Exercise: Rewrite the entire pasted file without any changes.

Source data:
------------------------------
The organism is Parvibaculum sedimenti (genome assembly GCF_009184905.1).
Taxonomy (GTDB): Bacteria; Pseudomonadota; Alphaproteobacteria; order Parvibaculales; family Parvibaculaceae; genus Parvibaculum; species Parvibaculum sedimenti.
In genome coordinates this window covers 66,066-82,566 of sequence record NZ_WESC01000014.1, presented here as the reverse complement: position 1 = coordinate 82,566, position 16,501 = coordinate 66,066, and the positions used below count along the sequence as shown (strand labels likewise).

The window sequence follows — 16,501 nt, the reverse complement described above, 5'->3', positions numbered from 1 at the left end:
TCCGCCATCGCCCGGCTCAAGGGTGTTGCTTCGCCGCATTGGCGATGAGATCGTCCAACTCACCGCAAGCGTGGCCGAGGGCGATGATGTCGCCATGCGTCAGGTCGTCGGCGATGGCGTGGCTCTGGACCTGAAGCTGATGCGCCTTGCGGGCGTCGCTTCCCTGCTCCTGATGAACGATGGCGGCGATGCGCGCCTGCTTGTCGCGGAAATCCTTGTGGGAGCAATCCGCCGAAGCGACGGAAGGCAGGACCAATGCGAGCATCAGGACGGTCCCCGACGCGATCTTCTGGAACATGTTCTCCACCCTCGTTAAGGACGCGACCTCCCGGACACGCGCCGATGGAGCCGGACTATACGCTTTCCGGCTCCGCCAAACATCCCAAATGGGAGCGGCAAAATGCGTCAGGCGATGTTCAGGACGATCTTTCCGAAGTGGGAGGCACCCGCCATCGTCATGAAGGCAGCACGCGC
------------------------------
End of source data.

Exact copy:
The organism is Parvibaculum sedimenti (genome assembly GCF_009184905.1).
Taxonomy (GTDB): Bacteria; Pseudomonadota; Alphaproteobacteria; order Parvibaculales; family Parvibaculaceae; genus Parvibaculum; species Parvibaculum sedimenti.
In genome coordinates this window covers 66,066-82,566 of sequence record NZ_WESC01000014.1, presented here as the reverse complement: position 1 = coordinate 82,566, position 16,501 = coordinate 66,066, and the positions used below count along the sequence as shown (strand labels likewise).

The window sequence follows — 16,501 nt, the reverse complement described above, 5'->3', positions numbered from 1 at the left end:
TCCGCCATCGCCCGGCTCAAGGGTGTTGCTTCGCCGCATTGGCGATGAGATCGTCCAACTCACCGCAAGCGTGGCCGAGGGCGATGATGTCGCCATGCGTCAGGTCGTCGGCGATGGCGTGGCTCTGGACCTGAAGCTGATGCGCCTTGCGGGCGTCGCTTCCCTGCTCCTGATGAACGATGGCGGCGATGCGCGCCTGCTTGTCGCGGAAATCCTTGTGGGAGCAATCCGCCGAAGCGACGGAAGGCAGGACCAATGCGAGCATCAGGACGGTCCCCGACGCGATCTTCTGGAACATGTTCTCCACCCTCGTTAAGGACGCGACCTCCCGGACACGCGCCGATGGAGCCGGACTATACGCTTTCCGGCTCCGCCAAACATCCCAAATGGGAGCGGCAAAATGCGTCAGGCGATGTTCAGGACGATCTTTCCGAAGTGGGAGGCACCCGCCATCGTCATGAAGGCAGCACGCGC